Web Patents: Still Not a Good Idea

By eweek  |  Posted 2002-04-29 Print this article Print

We've argued before that critical web infrastructure needs to come without a patent-royalty price tag attached.

Weve argued before that critical web infrastructure needs to come without a patent-royalty price tag attached.

That battle was fought and won in the World Wide Web Consortium last year: The latest draft of the W3C patent policy, dated Feb. 26, 2002, states that the "W3C will not approve a Recommendation if it is aware that Essential Claims exist which are not available on Royalty-Free terms."

However, a number of key Web standards developers, most notably IBM and Microsoft, have now shifted some Web services standards development work away from the royalty-free W3C into new organizations that just happen to allow RAND (Reasonable and Non-Discriminatory) patent licensing.

For example, the UDDI (Universal Description, Discovery and Integration) 2.0 registry standard, edited by IBM and Microsoft, states needed patent rights will be RAND-licensed, not royalty-free.

Although the UDDI.org site states, "The oversight and leadership of UDDI will be turned over to a standards body in 2001 after the base technology is developed with wide industry support," its now 2002, UDDI 3.0 is in active development and no signs of the fist loosening are in evidence.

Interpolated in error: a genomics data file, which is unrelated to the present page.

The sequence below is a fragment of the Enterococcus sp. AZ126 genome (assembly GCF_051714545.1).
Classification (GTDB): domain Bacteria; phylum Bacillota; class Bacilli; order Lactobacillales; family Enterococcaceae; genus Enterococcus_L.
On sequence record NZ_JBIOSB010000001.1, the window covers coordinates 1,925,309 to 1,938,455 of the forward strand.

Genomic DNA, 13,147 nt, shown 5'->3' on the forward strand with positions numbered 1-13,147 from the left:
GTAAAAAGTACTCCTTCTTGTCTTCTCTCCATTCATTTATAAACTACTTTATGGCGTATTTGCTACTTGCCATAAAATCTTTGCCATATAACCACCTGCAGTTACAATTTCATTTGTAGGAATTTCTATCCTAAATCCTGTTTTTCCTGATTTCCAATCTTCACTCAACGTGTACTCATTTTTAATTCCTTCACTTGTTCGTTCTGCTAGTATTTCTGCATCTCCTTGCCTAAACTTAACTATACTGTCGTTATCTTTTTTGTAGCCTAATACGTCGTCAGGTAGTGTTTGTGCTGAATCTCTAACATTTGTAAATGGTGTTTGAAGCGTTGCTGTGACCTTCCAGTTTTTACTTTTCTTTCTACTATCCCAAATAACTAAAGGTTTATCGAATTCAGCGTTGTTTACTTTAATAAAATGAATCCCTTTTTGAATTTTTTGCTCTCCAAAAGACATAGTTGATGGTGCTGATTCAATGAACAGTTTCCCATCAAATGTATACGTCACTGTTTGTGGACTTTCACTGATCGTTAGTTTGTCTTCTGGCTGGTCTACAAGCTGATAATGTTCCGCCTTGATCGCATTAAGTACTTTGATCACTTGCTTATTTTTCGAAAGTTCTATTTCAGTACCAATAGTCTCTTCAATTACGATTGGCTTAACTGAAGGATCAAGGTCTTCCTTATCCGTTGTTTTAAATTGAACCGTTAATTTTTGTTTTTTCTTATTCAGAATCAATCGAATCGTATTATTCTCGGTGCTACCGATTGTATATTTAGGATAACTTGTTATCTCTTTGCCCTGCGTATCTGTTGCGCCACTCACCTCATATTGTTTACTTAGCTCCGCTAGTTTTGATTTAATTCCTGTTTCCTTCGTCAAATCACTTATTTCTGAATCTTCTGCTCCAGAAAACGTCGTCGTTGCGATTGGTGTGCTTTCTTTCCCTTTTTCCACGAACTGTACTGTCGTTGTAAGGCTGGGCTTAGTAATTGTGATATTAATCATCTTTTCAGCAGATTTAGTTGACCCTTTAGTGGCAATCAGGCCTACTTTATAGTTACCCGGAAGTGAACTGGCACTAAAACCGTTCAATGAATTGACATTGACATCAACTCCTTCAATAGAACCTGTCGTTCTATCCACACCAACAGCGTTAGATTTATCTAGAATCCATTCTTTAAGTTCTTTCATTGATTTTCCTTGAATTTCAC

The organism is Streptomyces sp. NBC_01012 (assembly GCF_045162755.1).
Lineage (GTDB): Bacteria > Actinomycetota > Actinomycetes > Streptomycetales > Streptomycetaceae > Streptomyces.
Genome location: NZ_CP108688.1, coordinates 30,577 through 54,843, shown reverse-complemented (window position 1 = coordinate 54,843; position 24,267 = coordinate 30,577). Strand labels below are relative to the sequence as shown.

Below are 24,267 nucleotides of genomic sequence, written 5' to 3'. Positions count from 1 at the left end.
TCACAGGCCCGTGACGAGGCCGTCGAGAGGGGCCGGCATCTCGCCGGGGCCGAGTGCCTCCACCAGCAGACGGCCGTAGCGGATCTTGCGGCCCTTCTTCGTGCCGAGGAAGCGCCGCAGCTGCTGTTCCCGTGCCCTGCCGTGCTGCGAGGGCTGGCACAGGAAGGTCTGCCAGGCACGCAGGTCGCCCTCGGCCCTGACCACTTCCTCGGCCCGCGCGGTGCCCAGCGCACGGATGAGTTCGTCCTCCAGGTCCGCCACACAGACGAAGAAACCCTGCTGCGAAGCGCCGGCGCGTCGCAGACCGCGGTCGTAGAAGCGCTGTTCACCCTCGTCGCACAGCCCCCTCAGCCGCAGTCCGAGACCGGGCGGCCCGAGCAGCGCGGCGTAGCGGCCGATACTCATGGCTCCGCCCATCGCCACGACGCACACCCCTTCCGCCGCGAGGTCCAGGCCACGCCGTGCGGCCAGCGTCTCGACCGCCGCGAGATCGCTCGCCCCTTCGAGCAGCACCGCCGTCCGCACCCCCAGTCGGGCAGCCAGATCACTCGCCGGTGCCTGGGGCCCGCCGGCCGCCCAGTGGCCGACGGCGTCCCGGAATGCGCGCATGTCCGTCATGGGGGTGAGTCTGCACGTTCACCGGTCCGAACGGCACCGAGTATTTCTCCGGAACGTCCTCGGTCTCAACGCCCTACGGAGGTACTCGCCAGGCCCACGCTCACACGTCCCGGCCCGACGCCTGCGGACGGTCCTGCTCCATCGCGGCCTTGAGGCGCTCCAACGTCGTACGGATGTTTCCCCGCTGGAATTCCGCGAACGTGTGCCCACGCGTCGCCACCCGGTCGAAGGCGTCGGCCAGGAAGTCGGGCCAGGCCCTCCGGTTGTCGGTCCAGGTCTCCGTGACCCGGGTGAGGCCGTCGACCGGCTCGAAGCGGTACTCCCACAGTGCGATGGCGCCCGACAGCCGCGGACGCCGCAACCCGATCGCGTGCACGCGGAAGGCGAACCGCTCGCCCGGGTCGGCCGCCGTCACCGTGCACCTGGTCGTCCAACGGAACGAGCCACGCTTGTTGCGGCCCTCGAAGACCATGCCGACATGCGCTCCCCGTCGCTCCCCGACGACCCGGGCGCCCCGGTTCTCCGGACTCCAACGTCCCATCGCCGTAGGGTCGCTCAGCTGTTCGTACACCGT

Moreover, on April 5, Microsoft, IBM and VeriSign released a new set of extensions to SOAP (Simple Object Access Protocol), the core Web services technology, to allow for secure Web service requests. Given that SOAP currently has no security features at all, the extensions in this WS-Security (Web Services Security) proposal are essential to all those interested in deploying Web services in production.

WS-Security 1.0 was released directly to the Web without the blessing of any standards body, even a newly manufactured one. It grants no intellectual property rights at all to third parties on a RAND basis or otherwise.

A shift of development away from the W3C is not good for anyone in the Internet community, and the recent end run around the W3C by Microsoft and IBM must stop.


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